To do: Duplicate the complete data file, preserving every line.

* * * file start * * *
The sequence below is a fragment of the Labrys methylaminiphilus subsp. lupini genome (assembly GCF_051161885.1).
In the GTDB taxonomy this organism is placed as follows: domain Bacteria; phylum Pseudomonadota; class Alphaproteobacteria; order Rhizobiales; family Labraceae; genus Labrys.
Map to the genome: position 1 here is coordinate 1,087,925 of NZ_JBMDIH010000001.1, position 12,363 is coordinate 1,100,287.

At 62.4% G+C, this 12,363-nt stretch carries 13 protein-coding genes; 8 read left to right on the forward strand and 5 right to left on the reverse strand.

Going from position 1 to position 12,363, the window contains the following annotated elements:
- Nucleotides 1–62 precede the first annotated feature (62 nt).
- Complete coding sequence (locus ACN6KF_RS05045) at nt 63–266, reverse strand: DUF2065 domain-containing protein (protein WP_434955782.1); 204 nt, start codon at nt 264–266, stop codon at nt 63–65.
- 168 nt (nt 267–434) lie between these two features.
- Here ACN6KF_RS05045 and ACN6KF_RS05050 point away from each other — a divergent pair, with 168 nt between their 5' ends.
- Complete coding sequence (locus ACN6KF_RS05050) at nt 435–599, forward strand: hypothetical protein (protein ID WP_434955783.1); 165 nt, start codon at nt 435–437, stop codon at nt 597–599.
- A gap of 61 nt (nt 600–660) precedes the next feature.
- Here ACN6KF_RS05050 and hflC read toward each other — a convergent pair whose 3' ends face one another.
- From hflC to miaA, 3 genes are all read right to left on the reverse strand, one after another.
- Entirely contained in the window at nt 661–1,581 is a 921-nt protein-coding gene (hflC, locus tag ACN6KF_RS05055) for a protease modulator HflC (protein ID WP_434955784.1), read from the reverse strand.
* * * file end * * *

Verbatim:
The sequence below is a fragment of the Labrys methylaminiphilus subsp. lupini genome (assembly GCF_051161885.1).
In the GTDB taxonomy this organism is placed as follows: domain Bacteria; phylum Pseudomonadota; class Alphaproteobacteria; order Rhizobiales; family Labraceae; genus Labrys.
Map to the genome: position 1 here is coordinate 1,087,925 of NZ_JBMDIH010000001.1, position 12,363 is coordinate 1,100,287.

At 62.4% G+C, this 12,363-nt stretch carries 13 protein-coding genes; 8 read left to right on the forward strand and 5 right to left on the reverse strand.

Going from position 1 to position 12,363, the window contains the following annotated elements:
- Nucleotides 1–62 precede the first annotated feature (62 nt).
- Complete coding sequence (locus ACN6KF_RS05045) at nt 63–266, reverse strand: DUF2065 domain-containing protein (protein WP_434955782.1); 204 nt, start codon at nt 264–266, stop codon at nt 63–65.
- 168 nt (nt 267–434) lie between these two features.
- Here ACN6KF_RS05045 and ACN6KF_RS05050 point away from each other — a divergent pair, with 168 nt between their 5' ends.
- Complete coding sequence (locus ACN6KF_RS05050) at nt 435–599, forward strand: hypothetical protein (protein ID WP_434955783.1); 165 nt, start codon at nt 435–437, stop codon at nt 597–599.
- A gap of 61 nt (nt 600–660) precedes the next feature.
- Here ACN6KF_RS05050 and hflC read toward each other — a convergent pair whose 3' ends face one another.
- From hflC to miaA, 3 genes are all read right to left on the reverse strand, one after another.
- Entirely contained in the window at nt 661–1,581 is a 921-nt protein-coding gene (hflC, locus tag ACN6KF_RS05055) for a protease modulator HflC (protein ID WP_434955784.1), read from the reverse strand.